The use of innovative, sustainable materials in the Red Dot Award: Product Design 2018

Sustainability plays an increasingly important role in product development. More and more designers opt for recycled materials to save resources and energy. Red Dot juror Dr. Sascha Peters, founder and owner of the agency for material and technology HAUTE INNOVATION, recognises this trend as well and praises the creativity of designers to use new, innovative materials: “Residues of the wine production, algae, straw, orange peel, pineapple fibres, fruit residues – all these are used today as a material and years ago no one would have thought of it.” In this year’s Red Dot Award: Product Design, the designers proved that recycled materials can be used to manufacture excellent products which are modern, visually appealing and intelligently designed.

KUNGSBACKA kitchen cabinet front – sustainable kitchen design
The Swedish furniture store IKEA designed the kitchen cabinet front “KUNGSBACKA” which is made of recycled wood and coated with a plastic foil manufactured from recycled PET bottles. Thus, the production of the front can go without deforestation and new plastic made from oil. It takes 25 PET bottles to produce one cabinet door, while an entire kitchen equates to 1,000 bottles.

The anthracite gray of the plastic foil gives the kitchen front a modern look. The chamfered edge on top creates a horizontal line, resulting in an interesting interplay of reflections and shadows.

Tresta – home accessories made from the residues of wine production
The residues of the wine production remain for the most part unused. The German designer Katharina Hölz developed from the so called pomace the home accessories of the “tresta” range. The residues are combined with natural binders, resulting in a new material that can be used for the production of a wide range of products and that is also biodegradable.

Depending on the type of binder, different products result that impress visually, haptically and olfactory. The combination of pomace and beeswax, for example, creates a wine cooler and a ceiling lamp. Set on top of each other, the shape is reminiscent of the Moselle-typical wine bottle. The resistant compound of pomace and pulp on the other hand can be used for the production of packaging. Pomace together with carnauba wax creates a particularly robust, dimensionally stable and sound-absorbing material - perfect for the production of wall tiles.  Even in 3D printing, pomace is an alternative to plastic. To test the printability, prototypes were developed for urns.

Limex – business cards saving resources
In cooperation with the Japanese company TBM, the designer Yoshinaka Ono of the agency Dentsu created business cards made of Limex. The material Limex is a sustainable alternative to paper, which is made from limestone. In contrast to the traditional paper production, it needs less water and pulp. This saves natural resources and reduces manufacturing and raw-material costs. The business cards serve to market the material globally as they are distributed, directly, from person to person. The lines shown on the box indicate that 10 litres of water are saved producing them, compared to paper cards.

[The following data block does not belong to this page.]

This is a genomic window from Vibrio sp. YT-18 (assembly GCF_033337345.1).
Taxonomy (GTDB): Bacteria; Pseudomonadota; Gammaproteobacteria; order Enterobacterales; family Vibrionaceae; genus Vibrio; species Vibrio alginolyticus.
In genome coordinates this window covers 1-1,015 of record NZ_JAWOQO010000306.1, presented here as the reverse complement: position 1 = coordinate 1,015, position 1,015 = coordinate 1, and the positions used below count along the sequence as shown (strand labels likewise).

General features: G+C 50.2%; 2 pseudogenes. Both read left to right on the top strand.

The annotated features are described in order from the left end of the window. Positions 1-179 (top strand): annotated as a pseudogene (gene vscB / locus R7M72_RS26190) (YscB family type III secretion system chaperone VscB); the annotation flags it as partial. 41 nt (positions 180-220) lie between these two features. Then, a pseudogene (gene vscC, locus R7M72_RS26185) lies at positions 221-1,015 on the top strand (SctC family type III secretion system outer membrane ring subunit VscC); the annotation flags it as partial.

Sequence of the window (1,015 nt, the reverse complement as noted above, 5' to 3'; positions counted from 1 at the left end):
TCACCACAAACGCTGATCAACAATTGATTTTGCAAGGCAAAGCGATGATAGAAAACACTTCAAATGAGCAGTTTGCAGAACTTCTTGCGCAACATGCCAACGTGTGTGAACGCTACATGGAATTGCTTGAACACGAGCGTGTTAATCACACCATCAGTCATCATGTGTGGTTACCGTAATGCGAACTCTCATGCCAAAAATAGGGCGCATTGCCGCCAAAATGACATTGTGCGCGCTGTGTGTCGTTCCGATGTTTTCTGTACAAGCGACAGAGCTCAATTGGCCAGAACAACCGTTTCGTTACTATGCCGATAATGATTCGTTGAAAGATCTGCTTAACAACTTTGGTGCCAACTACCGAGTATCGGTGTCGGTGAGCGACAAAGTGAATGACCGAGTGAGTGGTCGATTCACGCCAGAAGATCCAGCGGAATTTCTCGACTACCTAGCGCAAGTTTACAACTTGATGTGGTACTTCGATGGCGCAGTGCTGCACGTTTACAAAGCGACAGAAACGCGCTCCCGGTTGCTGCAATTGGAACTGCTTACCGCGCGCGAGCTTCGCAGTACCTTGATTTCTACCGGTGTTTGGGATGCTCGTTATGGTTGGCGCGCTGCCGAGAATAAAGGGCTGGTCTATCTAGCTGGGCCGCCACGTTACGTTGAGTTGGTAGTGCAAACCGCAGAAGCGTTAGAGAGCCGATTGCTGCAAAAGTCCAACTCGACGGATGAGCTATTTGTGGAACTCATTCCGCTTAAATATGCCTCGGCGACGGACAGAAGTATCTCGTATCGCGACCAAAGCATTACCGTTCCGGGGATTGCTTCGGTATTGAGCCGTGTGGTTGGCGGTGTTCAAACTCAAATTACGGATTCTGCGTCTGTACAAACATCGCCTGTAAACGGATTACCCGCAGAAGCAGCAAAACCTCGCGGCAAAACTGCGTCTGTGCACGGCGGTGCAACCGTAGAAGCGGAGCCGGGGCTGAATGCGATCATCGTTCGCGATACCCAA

Smawarm – recycled insulation material
The companies Creative Tech Textile and Hans Global Textile created the insulation material “Smawarm” for clothing with post-consumer waste PET bottles and discarded oyster shells. The multi-layered construction is designed so that the outer layer consists of both robust and soft hollow fibres, while the denser middle layer maximises the insulation. This results in a low thermal conductivity, which increases the heat storage. The product offers further benefits in addition to its original function: it is antistatic, antibacterial, it dries quickly and is odour blocking. It is also mite-free and offers a good warmth-to-weight ratio.

Sustainable materials – a market with future
These products, all of which are awarded with a Red Dot, already prove that the awareness for sustainability in product design increases. Red Dot juror Steve Leung, a leading architect, interior and product designer from Hong Kong, emphasized during the Jury Session that today everybody is talking about environmental-friendliness. For the future, however, he hopes that even more designer will develop environmentally conscious products and establish the subject firmly in design. Which innovations will surprise us in the future in the field of materials remains to be seen.